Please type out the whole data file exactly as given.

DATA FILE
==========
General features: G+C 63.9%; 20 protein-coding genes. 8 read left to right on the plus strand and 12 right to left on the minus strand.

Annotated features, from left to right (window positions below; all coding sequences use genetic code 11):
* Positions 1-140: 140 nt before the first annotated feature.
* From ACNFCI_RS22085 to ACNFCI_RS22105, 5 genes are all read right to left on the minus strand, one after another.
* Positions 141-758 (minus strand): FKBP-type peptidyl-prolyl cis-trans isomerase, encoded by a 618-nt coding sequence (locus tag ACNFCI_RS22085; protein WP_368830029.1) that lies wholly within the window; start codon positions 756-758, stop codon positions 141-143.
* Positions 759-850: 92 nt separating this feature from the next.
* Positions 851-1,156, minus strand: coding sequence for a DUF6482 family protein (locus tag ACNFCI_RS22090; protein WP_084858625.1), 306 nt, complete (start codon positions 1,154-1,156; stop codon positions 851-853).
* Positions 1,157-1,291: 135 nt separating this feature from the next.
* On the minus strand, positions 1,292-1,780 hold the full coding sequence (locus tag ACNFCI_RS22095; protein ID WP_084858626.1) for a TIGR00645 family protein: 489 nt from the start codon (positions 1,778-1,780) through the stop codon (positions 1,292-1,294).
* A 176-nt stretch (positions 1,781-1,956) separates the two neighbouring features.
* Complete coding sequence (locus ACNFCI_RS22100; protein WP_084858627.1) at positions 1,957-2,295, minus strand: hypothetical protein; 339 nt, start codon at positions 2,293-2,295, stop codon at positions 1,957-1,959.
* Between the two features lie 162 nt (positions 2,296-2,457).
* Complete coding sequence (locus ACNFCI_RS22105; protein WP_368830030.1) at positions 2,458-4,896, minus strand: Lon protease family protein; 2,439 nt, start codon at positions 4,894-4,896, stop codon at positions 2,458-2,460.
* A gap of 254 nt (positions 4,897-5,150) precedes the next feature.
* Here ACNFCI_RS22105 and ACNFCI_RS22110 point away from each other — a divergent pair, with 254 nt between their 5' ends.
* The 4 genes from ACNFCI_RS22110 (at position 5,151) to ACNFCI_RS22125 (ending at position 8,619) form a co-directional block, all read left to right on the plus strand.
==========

General features: G+C 63.9%; 20 protein-coding genes. 8 read left to right on the plus strand and 12 right to left on the minus strand.

Annotated features, from left to right (window positions below; all coding sequences use genetic code 11):
* Positions 1-140: 140 nt before the first annotated feature.
* From ACNFCI_RS22085 to ACNFCI_RS22105, 5 genes are all read right to left on the minus strand, one after another.
* Positions 141-758 (minus strand): FKBP-type peptidyl-prolyl cis-trans isomerase, encoded by a 618-nt coding sequence (locus tag ACNFCI_RS22085; protein WP_368830029.1) that lies wholly within the window; start codon positions 756-758, stop codon positions 141-143.
* Positions 759-850: 92 nt separating this feature from the next.
* Positions 851-1,156, minus strand: coding sequence for a DUF6482 family protein (locus tag ACNFCI_RS22090; protein WP_084858625.1), 306 nt, complete (start codon positions 1,154-1,156; stop codon positions 851-853).
* Positions 1,157-1,291: 135 nt separating this feature from the next.
* On the minus strand, positions 1,292-1,780 hold the full coding sequence (locus tag ACNFCI_RS22095; protein ID WP_084858626.1) for a TIGR00645 family protein: 489 nt from the start codon (positions 1,778-1,780) through the stop codon (positions 1,292-1,294).
* A 176-nt stretch (positions 1,781-1,956) separates the two neighbouring features.
* Complete coding sequence (locus ACNFCI_RS22100; protein WP_084858627.1) at positions 1,957-2,295, minus strand: hypothetical protein; 339 nt, start codon at positions 2,293-2,295, stop codon at positions 1,957-1,959.
* Between the two features lie 162 nt (positions 2,296-2,457).
* Complete coding sequence (locus ACNFCI_RS22105; protein WP_368830030.1) at positions 2,458-4,896, minus strand: Lon protease family protein; 2,439 nt, start codon at positions 4,894-4,896, stop codon at positions 2,458-2,460.
* A gap of 254 nt (positions 4,897-5,150) precedes the next feature.
* Here ACNFCI_RS22105 and ACNFCI_RS22110 point away from each other — a divergent pair, with 254 nt between their 5' ends.
* The 4 genes from ACNFCI_RS22110 (at position 5,151) to ACNFCI_RS22125 (ending at position 8,619) form a co-directional block, all read left to right on the plus strand.